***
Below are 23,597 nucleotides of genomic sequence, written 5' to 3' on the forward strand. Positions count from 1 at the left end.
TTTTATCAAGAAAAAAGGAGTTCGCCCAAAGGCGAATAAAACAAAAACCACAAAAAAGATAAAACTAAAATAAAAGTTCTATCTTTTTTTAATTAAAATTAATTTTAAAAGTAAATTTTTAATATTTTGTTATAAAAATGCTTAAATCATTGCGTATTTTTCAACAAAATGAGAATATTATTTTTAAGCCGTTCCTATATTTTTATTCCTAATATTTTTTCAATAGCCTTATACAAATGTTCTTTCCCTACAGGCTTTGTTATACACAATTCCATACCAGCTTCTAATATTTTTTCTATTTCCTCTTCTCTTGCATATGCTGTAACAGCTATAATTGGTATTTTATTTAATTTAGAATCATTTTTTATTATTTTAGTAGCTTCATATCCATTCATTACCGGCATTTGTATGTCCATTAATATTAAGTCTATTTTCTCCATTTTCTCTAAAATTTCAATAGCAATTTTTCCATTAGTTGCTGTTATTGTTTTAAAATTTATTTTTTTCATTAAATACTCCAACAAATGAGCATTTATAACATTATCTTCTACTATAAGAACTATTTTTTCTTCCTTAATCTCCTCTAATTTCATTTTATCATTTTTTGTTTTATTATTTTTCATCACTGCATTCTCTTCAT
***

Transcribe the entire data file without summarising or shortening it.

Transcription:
Below are 23,597 nucleotides of genomic sequence, written 5' to 3' on the forward strand. Positions count from 1 at the left end.
TTTTATCAAGAAAAAAGGAGTTCGCCCAAAGGCGAATAAAACAAAAACCACAAAAAAGATAAAACTAAAATAAAAGTTCTATCTTTTTTTAATTAAAATTAATTTTAAAAGTAAATTTTTAATATTTTGTTATAAAAATGCTTAAATCATTGCGTATTTTTCAACAAAATGAGAATATTATTTTTAAGCCGTTCCTATATTTTTATTCCTAATATTTTTTCAATAGCCTTATACAAATGTTCTTTCCCTACAGGCTTTGTTATACACAATTCCATACCAGCTTCTAATATTTTTTCTATTTCCTCTTCTCTTGCATATGCTGTAACAGCTATAATTGGTATTTTATTTAATTTAGAATCATTTTTTATTATTTTAGTAGCTTCATATCCATTCATTACCGGCATTTGTATGTCCATTAATATTAAGTCTATTTTCTCCATTTTCTCTAAAATTTCAATAGCAATTTTTCCATTAGTTGCTGTTATTGTTTTAAAATTTATTTTTTTCATTAAATACTCCAACAAATGAGCATTTATAACATTATCTTCTACTATAAGAACTATTTTTTCTTCCTTAATCTCCTCTAATTTCATTTTATCATTTTTTGTTTTATTATTTTTCATCACTGCATTCTCTTCAT